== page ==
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 Tossing power out to the mob was not done lightly by America’s founders. All of Europe thought the Americans’ revolution crazy. As one Scottish historian explained: “If you start with bondage, that might lead to the courage of revolution in America and if the revolution is successful that will lead to great abundance. But over time abundance will turn to selfishness and greed, and that will eventually turn to apathy and complacency. Once they become apathetic, dependence will follow and lead them right back to bondage.” 

 As good fortune would have it, America had better thinkers:

 “If the nation expects to be ignorant and free it expects what never was and never will be.”                   Thomas Jefferson

 “Liberty cannot be preserved without a general knowledge among the people, who have a right and a desire to know; but besides this, they have a right, an indisputable, unalienable, indefeasible, divine right to that most dreaded and envied kind of knowledge, I mean the character and conduct of their rulers.”                    John Adams

“A popular government, without popular information, or the means of acquiring it, is but a prologue to a farce or a tragedy, or perhaps both. Knowledge will forever govern ignorance, and a people who mean to be their own governors must arm themselves with the power which knowledge gives.”                    James Madison

 European pessimism back then, which rings with such worrisome truth today, was not ignored by America’s Founders, particularly the implied selfish factions sure to develop. “Factions” was their term for selfish interests.  The fear was that if power was tossed out to the people, the people would simply form “factions” and then do battle over the rewards they could gift themselves.

 Having miraculously won power from the greatest power the world had ever known and then tossed that power out to the people was an astonishingly brash and ludicrous thing to do in their time and may well finally prove to have been so in our time.

 Our Founders were not gods, not perfect, but they designed a plan to head civilization toward equity, tolerance, and a forced consideration of one another. It was the Grail and I meant to get us back hard on track toward it.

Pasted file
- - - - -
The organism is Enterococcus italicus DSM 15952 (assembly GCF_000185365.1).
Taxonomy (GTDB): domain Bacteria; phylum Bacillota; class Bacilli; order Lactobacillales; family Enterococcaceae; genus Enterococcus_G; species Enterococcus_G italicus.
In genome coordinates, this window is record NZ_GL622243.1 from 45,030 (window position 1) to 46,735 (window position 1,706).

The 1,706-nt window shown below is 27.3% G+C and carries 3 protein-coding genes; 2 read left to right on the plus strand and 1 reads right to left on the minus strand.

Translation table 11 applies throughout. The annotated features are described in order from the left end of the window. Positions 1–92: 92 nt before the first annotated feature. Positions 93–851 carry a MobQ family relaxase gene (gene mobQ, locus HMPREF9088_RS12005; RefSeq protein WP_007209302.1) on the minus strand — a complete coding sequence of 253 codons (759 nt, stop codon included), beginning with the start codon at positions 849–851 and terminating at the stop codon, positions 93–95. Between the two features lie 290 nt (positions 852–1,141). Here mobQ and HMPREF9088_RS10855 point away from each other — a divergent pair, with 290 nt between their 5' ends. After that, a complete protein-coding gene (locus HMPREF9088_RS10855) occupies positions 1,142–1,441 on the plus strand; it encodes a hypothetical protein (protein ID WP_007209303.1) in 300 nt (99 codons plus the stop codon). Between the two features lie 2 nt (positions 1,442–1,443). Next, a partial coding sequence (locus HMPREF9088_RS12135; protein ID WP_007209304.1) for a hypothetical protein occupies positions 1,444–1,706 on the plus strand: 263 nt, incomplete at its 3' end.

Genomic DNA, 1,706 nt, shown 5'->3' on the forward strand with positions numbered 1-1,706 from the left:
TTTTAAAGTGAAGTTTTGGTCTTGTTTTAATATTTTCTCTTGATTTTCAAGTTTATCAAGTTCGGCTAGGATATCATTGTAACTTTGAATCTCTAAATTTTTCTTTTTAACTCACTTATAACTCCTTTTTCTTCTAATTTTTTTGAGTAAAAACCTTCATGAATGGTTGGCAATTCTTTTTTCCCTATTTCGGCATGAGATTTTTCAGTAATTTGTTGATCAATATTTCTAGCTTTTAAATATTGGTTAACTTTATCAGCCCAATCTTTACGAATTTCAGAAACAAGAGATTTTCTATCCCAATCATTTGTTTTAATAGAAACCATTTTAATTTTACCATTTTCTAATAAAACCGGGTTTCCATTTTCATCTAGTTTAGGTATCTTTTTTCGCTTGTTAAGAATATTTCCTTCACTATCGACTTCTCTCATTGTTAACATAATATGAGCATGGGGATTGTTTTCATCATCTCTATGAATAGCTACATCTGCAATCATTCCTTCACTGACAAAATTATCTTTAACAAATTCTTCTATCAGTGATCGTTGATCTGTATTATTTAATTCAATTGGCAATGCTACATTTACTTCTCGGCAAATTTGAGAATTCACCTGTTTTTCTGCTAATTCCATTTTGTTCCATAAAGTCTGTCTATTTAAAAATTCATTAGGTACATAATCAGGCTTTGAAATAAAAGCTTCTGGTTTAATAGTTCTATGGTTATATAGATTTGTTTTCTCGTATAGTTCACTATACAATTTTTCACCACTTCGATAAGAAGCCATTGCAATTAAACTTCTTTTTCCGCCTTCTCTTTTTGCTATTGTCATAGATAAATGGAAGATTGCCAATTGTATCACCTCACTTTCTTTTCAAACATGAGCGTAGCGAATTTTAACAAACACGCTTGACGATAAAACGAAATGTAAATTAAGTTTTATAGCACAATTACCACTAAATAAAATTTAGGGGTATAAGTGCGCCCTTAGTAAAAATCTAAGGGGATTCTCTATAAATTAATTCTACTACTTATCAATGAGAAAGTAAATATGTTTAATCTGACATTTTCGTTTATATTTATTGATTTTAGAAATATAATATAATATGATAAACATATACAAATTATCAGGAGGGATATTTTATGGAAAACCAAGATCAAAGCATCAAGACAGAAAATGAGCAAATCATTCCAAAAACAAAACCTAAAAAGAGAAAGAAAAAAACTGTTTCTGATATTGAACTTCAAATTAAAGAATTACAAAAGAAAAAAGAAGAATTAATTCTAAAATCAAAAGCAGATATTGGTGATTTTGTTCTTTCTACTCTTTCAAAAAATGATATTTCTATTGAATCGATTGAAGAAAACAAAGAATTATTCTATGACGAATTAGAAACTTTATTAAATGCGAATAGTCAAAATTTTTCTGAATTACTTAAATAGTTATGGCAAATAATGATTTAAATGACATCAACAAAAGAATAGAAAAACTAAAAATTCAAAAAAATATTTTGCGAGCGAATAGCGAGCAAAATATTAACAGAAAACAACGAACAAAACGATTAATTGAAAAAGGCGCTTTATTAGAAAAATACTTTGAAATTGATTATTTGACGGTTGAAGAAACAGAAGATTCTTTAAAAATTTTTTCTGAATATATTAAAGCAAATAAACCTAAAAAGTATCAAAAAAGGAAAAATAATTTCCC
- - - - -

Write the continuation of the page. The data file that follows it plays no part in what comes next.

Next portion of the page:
Would you have done it?

 Would you do it right now?

 Say you were George Washington and could become King, would you decide to throw it away, and instead cast power out to millions of strangers, people you do not know, will never know, in some spectacularly trusting, very peculiar notion that they will be good to you?

 It was an unnatural act then and it is so now.   For all human history, people—thinking, feeling, laughing, crying, family-raising people just like you and me—lived in bondage, under rules in which they (you) had no say and if you did not obey, you were taxed, maimed, imprisoned or dead. 

 It was largely a Genghis Khan world, a clever fellow who essentially rode into town one day with his friends and said, “Give me everything you have.”  When they refused, he slaughtered every man, woman and child and rode off to the next town.  Again, he said, “Give me everything you have.” When they refused, he hacked them to death and rode on.  Eventually towns got the message and gave him all they had. It was once in just that method that the world’s greatest empires were created, including the largest, which was Genghis Khan’s. In his homeland they still find in him a source of adulation.

  The idea of a self-governing people was not new with America, but it was those Americans that gave it legs to stand on, and then WOW!

 List all the human advances you can, for all human time up to 1776.  There are some, and arguably the most important — the printing press, which allowed generations to speak to one another across time.

 Take another moment and list all the advances since 1776 when the human spirit becomes unbridled.

 Greece and the Roman Empire gave wondrous glimpses of the possible. Then came 1776 and human enterprise was unleashed on a global scale.  With little thought, your list would be dozens then hundreds, and still most of us would not think of, know of, or understand the breadth and depth that knowledge has brought us. Your list would make those of the prior 40,000 years seem devoid of advance in either human comfort, health, convenience, or nourishment. Almost regardless of your circumstance, if you live in America today you live with benefits and comforts beyond the imaginings of any ruling King or Queen through the millennia. This relationship between freedom and advance is not merrily a coincidence.

 Pride in our forebearers should ooze from every American pore. Little wonder why so much of the world has copied our struggle to self-govern, even when with some whose brutish cultural heritage make notions of freedom and human equality repugnant to their tradition.

(New chapters will be added roughly once a week)

Richard Kimball, Vote Smart Founder

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